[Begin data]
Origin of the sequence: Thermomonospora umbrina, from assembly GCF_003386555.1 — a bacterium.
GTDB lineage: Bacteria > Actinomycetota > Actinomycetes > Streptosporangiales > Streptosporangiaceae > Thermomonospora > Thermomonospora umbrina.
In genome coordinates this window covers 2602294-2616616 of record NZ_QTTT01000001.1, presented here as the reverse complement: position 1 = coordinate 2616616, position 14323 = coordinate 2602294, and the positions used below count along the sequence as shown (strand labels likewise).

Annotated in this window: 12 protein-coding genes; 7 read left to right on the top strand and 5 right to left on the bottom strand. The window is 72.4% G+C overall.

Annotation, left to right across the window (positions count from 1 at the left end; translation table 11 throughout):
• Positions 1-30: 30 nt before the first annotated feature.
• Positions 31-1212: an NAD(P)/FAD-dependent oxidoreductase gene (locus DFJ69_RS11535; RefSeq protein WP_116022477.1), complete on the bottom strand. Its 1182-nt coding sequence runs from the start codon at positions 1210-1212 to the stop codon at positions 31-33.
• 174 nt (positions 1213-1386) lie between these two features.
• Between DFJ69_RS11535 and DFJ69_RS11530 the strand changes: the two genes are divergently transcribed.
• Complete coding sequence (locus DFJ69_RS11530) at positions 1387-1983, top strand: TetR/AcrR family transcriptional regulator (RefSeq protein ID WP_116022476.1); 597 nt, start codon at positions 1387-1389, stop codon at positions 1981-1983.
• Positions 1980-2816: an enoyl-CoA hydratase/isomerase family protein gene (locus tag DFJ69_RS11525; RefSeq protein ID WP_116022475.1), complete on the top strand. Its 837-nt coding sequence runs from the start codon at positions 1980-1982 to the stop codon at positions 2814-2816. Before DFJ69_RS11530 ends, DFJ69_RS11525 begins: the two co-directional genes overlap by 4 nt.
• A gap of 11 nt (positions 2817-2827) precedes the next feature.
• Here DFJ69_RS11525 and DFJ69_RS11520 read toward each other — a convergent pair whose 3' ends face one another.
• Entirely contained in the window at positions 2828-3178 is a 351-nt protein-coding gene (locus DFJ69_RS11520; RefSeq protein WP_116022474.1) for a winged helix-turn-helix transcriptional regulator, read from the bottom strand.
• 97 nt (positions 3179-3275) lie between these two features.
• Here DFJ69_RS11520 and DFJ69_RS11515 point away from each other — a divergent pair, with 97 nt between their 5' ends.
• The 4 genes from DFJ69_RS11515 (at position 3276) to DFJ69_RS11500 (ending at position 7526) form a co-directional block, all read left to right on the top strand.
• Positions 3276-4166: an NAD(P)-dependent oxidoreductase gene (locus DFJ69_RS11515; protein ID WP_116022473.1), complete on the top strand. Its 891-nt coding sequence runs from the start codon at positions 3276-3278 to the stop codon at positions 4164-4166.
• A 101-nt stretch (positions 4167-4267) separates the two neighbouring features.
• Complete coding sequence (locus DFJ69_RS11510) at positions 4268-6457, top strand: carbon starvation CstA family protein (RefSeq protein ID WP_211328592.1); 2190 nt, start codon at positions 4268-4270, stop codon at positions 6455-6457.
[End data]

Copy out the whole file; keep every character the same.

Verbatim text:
Origin of the sequence: Thermomonospora umbrina, from assembly GCF_003386555.1 — a bacterium.
GTDB lineage: Bacteria > Actinomycetota > Actinomycetes > Streptosporangiales > Streptosporangiaceae > Thermomonospora > Thermomonospora umbrina.
In genome coordinates this window covers 2602294-2616616 of record NZ_QTTT01000001.1, presented here as the reverse complement: position 1 = coordinate 2616616, position 14323 = coordinate 2602294, and the positions used below count along the sequence as shown (strand labels likewise).

Annotated in this window: 12 protein-coding genes; 7 read left to right on the top strand and 5 right to left on the bottom strand. The window is 72.4% G+C overall.

Annotation, left to right across the window (positions count from 1 at the left end; translation table 11 throughout):
• Positions 1-30: 30 nt before the first annotated feature.
• Positions 31-1212: an NAD(P)/FAD-dependent oxidoreductase gene (locus DFJ69_RS11535; RefSeq protein WP_116022477.1), complete on the bottom strand. Its 1182-nt coding sequence runs from the start codon at positions 1210-1212 to the stop codon at positions 31-33.
• 174 nt (positions 1213-1386) lie between these two features.
• Between DFJ69_RS11535 and DFJ69_RS11530 the strand changes: the two genes are divergently transcribed.
• Complete coding sequence (locus DFJ69_RS11530) at positions 1387-1983, top strand: TetR/AcrR family transcriptional regulator (RefSeq protein ID WP_116022476.1); 597 nt, start codon at positions 1387-1389, stop codon at positions 1981-1983.
• Positions 1980-2816: an enoyl-CoA hydratase/isomerase family protein gene (locus tag DFJ69_RS11525; RefSeq protein ID WP_116022475.1), complete on the top strand. Its 837-nt coding sequence runs from the start codon at positions 1980-1982 to the stop codon at positions 2814-2816. Before DFJ69_RS11530 ends, DFJ69_RS11525 begins: the two co-directional genes overlap by 4 nt.
• A gap of 11 nt (positions 2817-2827) precedes the next feature.
• Here DFJ69_RS11525 and DFJ69_RS11520 read toward each other — a convergent pair whose 3' ends face one another.
• Entirely contained in the window at positions 2828-3178 is a 351-nt protein-coding gene (locus DFJ69_RS11520; RefSeq protein WP_116022474.1) for a winged helix-turn-helix transcriptional regulator, read from the bottom strand.
• 97 nt (positions 3179-3275) lie between these two features.
• Here DFJ69_RS11520 and DFJ69_RS11515 point away from each other — a divergent pair, with 97 nt between their 5' ends.
• The 4 genes from DFJ69_RS11515 (at position 3276) to DFJ69_RS11500 (ending at position 7526) form a co-directional block, all read left to right on the top strand.
• Positions 3276-4166: an NAD(P)-dependent oxidoreductase gene (locus DFJ69_RS11515; protein ID WP_116022473.1), complete on the top strand. Its 891-nt coding sequence runs from the start codon at positions 3276-3278 to the stop codon at positions 4164-4166.
• A 101-nt stretch (positions 4167-4267) separates the two neighbouring features.
• Complete coding sequence (locus DFJ69_RS11510) at positions 4268-6457, top strand: carbon starvation CstA family protein (RefSeq protein ID WP_211328592.1); 2190 nt, start codon at positions 4268-4270, stop codon at positions 6455-6457.